Look out for the very distinctive and attractive green circular signs with the Horwich Town Council Coat of Arms on various buildings in Horwich. The twelve signs represent a considerable part of Horwich Town Council's ultimate ambition to create a complete heritage trail through the town. The signs acknowledge that the building has either historical significance or has an association with a prominent citizen(s).
In 2019 a new civic plaque will be installed on Holy Trinity Parish Hall, Church Street to commemorate its significance as the former Horwich Parish Church School, built in 1793 by public subscription for the benefit of the residents of the new bleachb works village.
If you would like to nominate a site for a commemorative plaque, please contact the Town Clerk, Town Council Office, Horwich Community Centre, Beaumont Road, Horwich, Bolton BL6 7BG.
Tel: 01204 691090
You can see the plaques on the following sites.
This has been the home of local government in Horwich since 1895. The building was presented to Horwich by Peter Martin, a mill owner.
Sign actually on 1 Mill View Lane (private dwelling) Former site of Wallsuches Bleachworks, established by Thomas Ridgway in 1780 and closed in 1933.
Formerly known as the Resource Centre, Horwich Town Council have used the building as a Community Centre for voluntary groups & organisations since 1991 & it is also home to the Heritage Centre. Built around 1910 two plaques commemorate its former use as a territorial army barracks & the bravery & sacrifice of soldiers from the Horwich Territorials in the First World War.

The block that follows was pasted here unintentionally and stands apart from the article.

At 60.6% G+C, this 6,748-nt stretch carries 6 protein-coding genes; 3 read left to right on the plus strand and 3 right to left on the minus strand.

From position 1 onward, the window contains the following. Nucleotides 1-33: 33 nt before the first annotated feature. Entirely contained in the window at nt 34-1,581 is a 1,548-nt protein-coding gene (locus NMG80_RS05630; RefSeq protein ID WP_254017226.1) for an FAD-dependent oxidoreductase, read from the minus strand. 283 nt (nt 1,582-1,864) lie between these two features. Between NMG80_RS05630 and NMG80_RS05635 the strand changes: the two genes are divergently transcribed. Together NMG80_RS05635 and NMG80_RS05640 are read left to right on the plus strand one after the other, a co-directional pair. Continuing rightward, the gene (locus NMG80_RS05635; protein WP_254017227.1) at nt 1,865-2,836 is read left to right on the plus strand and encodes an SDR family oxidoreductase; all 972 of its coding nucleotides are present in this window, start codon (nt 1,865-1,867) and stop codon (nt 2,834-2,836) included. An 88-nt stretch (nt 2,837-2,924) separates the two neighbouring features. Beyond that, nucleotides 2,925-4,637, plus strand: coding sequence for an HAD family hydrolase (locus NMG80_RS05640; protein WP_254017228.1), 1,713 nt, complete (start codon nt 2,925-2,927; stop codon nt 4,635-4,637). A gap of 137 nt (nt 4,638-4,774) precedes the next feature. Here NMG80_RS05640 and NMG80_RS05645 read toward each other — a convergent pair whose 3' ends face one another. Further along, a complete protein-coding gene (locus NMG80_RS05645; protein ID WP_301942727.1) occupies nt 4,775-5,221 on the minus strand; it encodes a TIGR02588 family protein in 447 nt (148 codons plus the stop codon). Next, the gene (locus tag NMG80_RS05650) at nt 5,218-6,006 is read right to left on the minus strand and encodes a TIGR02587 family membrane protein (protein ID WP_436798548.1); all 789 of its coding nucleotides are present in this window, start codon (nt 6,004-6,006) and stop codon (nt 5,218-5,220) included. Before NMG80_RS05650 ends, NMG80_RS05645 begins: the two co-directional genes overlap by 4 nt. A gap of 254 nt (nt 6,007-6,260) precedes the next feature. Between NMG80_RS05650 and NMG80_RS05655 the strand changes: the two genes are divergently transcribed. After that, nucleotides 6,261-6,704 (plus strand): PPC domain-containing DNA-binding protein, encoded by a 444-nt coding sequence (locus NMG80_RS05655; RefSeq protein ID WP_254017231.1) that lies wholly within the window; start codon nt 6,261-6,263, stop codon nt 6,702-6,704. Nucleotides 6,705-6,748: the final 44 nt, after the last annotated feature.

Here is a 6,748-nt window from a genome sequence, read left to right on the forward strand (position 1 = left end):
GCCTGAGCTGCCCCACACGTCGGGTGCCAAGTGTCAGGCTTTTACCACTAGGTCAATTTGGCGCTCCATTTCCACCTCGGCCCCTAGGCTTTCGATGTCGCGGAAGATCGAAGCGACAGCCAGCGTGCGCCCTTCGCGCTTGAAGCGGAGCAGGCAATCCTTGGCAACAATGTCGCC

Horwich Locomotive Works occupied this site, being in full operation by 1892. Its closure in 1983 was a great loss. It was the main employer in Horwich and it had a huge impact on the development of the town.
Home to the famous Ridgway family from 1801 to 1860. The Ridgways created employment by founding Wallsuches Bleachworks. They were great benefactors.
A religious building has stood on this site since 1690, although the present building dates from 1719. It was named `New Chapel' to distinguish it from the `Old Chapel' i.e. Horwich Parish Church.
The house used to be Horwich's second post office, opened in 1851. The first Post Office was at 42 Church Street.
Formerly the home of the prominent industrialist and benefactor Andrew Peak (1810 to 1889).
Former Independent Methodist Chapel, built in 1867. Day school opened in 1887.
Former site of the Horwich Mechanics Institute. Opened in 1888 and destroyed by fire in 1976.
This house was originally the site of the first Co-operative Shop in Horwich and opened for business in 1862.
The first Roman Catholic Church was founded in 1886, but the present Church was officially opened in 1906.
Foundation stone laid by Joseph Ridgway 1830.
First Post Office in Horwich, circa 1815.
Originally a stagecoach inn with a toll bar on the Turnpike Road. Rebuilt in 1886 following the opening of the Loco Works.
Built in 1793 by public subscription for the benefit of the residents of the new Bleach Works Village.